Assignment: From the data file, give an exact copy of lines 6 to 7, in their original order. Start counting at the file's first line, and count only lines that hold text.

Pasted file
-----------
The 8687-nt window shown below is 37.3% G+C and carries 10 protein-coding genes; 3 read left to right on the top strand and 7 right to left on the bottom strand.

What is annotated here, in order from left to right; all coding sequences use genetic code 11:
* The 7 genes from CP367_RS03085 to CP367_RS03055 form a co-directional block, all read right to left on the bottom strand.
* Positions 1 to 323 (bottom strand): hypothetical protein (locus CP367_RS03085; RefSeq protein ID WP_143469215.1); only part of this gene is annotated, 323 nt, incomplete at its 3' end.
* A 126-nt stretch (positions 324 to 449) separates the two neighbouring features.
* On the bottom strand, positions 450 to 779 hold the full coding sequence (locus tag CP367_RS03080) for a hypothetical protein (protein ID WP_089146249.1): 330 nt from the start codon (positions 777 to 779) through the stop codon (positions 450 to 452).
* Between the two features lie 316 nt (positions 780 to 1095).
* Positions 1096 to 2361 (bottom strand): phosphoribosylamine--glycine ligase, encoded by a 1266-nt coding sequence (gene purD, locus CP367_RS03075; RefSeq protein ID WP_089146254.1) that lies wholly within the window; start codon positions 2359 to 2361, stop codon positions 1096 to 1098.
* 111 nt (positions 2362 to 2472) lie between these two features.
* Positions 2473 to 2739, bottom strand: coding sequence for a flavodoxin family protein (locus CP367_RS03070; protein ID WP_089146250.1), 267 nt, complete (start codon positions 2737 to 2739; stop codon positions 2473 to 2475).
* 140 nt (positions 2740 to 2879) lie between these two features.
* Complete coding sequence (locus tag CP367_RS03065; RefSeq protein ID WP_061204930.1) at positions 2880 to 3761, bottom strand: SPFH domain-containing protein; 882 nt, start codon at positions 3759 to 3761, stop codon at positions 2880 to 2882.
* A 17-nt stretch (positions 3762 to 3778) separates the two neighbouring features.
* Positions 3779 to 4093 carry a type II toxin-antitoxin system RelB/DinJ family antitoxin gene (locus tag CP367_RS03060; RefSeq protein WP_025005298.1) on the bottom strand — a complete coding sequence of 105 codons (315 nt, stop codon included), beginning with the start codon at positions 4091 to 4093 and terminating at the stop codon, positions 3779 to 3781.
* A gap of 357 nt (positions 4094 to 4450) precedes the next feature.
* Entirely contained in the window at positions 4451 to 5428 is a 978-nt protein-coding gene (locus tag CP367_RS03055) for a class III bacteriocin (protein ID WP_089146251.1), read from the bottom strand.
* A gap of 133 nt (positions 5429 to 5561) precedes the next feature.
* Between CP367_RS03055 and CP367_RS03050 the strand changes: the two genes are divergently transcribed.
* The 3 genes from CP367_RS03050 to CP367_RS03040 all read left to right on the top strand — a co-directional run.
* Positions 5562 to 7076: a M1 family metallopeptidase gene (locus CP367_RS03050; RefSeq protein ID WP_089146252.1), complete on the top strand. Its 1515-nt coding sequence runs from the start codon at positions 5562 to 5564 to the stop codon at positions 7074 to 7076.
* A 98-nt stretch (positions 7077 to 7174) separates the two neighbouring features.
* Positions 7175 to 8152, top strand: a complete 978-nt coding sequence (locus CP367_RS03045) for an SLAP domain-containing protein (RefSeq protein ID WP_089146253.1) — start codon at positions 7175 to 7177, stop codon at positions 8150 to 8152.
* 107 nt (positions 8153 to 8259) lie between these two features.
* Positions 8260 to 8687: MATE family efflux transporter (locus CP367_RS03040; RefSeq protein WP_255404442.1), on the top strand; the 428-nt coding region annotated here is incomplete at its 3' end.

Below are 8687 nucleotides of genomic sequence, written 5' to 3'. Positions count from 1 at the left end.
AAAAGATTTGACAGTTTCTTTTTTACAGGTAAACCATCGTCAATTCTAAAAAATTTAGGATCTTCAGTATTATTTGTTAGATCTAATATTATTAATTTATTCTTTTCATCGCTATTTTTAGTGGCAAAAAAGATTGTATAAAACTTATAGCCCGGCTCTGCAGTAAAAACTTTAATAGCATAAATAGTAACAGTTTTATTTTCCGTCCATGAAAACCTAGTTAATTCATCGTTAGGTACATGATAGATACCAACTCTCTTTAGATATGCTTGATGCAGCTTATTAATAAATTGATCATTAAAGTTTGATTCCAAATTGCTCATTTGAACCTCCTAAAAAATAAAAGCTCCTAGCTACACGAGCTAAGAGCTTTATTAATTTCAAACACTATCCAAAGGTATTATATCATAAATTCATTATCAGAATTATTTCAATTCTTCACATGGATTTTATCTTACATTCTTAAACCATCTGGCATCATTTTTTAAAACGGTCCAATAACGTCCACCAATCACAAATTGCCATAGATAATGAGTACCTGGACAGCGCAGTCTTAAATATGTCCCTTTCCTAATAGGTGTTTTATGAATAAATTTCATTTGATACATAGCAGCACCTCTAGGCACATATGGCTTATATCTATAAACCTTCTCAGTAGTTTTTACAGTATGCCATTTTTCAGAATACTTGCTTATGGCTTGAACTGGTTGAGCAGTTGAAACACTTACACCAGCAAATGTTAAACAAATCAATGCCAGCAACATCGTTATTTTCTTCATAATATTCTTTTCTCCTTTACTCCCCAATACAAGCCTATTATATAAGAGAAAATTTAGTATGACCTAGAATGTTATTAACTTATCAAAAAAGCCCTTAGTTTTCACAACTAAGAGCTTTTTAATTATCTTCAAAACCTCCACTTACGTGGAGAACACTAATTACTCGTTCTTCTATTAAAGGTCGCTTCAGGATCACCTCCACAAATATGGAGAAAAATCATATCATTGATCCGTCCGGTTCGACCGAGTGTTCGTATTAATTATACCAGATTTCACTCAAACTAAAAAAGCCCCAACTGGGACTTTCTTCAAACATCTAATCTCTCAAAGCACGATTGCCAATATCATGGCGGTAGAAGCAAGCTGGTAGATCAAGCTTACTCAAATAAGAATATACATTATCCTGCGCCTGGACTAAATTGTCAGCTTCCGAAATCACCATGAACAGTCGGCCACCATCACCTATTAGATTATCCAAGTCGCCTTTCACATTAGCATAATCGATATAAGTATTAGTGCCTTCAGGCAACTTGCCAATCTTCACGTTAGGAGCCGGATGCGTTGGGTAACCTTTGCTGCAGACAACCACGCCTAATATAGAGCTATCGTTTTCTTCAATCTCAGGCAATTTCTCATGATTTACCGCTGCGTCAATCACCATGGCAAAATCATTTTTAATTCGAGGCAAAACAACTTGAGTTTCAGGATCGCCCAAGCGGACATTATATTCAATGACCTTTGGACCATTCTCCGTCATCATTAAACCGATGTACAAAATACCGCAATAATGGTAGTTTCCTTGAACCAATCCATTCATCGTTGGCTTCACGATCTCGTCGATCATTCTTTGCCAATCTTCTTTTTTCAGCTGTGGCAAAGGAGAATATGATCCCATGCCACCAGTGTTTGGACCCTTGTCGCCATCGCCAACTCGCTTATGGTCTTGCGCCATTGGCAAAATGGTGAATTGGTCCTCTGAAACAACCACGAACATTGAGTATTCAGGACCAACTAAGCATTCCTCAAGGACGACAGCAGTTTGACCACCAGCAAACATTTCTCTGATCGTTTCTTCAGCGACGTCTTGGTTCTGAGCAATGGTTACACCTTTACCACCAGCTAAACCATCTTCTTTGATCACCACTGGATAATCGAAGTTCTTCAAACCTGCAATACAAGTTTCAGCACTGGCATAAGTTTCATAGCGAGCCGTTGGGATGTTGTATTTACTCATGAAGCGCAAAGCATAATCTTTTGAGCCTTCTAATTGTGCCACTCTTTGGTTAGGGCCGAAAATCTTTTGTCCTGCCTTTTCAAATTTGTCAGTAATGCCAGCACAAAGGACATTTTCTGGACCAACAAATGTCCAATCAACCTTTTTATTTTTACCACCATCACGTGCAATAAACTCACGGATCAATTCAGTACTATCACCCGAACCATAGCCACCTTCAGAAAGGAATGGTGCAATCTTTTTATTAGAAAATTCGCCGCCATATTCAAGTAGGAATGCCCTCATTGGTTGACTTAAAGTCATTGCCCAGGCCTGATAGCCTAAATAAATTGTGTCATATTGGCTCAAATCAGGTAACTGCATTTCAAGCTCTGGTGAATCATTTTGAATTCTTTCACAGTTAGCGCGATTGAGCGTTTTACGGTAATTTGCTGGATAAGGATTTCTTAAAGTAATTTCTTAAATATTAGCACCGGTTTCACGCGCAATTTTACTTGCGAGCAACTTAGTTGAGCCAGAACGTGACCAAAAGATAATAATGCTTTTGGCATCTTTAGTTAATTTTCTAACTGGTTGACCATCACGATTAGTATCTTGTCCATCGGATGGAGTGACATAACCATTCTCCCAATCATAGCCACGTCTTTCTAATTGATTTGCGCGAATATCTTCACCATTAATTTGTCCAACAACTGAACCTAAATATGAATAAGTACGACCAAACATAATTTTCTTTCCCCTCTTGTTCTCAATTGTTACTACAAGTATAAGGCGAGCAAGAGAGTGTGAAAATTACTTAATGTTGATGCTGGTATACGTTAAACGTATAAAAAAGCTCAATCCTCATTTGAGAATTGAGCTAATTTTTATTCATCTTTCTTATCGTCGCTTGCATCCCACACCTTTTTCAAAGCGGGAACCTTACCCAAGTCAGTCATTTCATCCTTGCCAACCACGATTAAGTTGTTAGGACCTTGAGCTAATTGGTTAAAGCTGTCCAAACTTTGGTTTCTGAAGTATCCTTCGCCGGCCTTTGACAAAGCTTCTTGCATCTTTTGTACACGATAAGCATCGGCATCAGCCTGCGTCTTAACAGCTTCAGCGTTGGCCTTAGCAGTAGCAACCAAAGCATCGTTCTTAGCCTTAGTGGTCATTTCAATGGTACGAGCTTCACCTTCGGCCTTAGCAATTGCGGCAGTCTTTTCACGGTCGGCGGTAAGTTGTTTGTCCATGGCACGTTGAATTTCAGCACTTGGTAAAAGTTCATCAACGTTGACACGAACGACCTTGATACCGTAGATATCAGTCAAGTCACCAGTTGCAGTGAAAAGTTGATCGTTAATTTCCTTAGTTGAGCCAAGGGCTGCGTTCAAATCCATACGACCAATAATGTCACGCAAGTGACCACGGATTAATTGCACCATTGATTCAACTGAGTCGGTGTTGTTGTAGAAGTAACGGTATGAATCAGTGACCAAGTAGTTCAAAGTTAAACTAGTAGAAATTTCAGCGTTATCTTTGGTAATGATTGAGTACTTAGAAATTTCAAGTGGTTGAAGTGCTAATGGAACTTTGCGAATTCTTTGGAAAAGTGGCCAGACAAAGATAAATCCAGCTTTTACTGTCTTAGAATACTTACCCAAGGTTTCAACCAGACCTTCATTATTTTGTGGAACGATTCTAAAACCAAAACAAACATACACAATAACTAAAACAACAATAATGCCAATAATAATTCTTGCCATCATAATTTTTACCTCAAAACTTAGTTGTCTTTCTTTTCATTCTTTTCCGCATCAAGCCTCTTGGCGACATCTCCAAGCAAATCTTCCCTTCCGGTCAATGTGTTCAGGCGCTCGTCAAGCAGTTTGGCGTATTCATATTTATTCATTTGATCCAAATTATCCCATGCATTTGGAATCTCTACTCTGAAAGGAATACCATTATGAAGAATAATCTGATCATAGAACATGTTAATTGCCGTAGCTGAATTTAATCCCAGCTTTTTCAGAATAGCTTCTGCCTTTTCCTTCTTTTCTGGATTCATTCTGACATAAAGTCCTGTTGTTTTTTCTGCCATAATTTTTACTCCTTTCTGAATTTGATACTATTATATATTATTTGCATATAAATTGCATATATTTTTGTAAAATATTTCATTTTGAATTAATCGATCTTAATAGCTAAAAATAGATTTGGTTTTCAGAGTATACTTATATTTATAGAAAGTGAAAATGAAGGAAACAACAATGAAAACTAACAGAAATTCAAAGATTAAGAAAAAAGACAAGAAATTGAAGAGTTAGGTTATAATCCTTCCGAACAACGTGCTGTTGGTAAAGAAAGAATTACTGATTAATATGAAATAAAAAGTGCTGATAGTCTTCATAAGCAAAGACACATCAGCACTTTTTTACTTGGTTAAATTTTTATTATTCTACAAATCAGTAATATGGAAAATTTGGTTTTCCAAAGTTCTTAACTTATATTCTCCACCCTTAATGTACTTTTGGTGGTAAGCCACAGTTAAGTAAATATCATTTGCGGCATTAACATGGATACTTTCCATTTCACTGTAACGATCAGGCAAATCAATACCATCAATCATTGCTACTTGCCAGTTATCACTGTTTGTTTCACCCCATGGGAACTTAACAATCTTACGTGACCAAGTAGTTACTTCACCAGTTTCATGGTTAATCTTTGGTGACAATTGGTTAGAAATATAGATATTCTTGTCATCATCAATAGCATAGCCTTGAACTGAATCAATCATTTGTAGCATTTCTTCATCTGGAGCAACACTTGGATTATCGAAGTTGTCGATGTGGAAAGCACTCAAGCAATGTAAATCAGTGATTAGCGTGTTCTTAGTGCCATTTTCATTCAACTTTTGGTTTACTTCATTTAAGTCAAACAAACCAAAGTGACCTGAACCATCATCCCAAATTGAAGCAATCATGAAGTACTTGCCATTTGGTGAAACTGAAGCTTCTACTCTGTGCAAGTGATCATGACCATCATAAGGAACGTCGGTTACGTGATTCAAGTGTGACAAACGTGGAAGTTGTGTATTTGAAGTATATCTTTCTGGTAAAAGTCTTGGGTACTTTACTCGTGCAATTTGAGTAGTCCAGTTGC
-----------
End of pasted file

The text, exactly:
* On the bottom strand, positions 450 to 779 hold the full coding sequence (locus tag CP367_RS03080) for a hypothetical protein (protein ID WP_089146249.1): 330 nt from the start codon (positions 777 to 779) through the stop codon (positions 450 to 452).
* Between the two features lie 316 nt (positions 780 to 1095).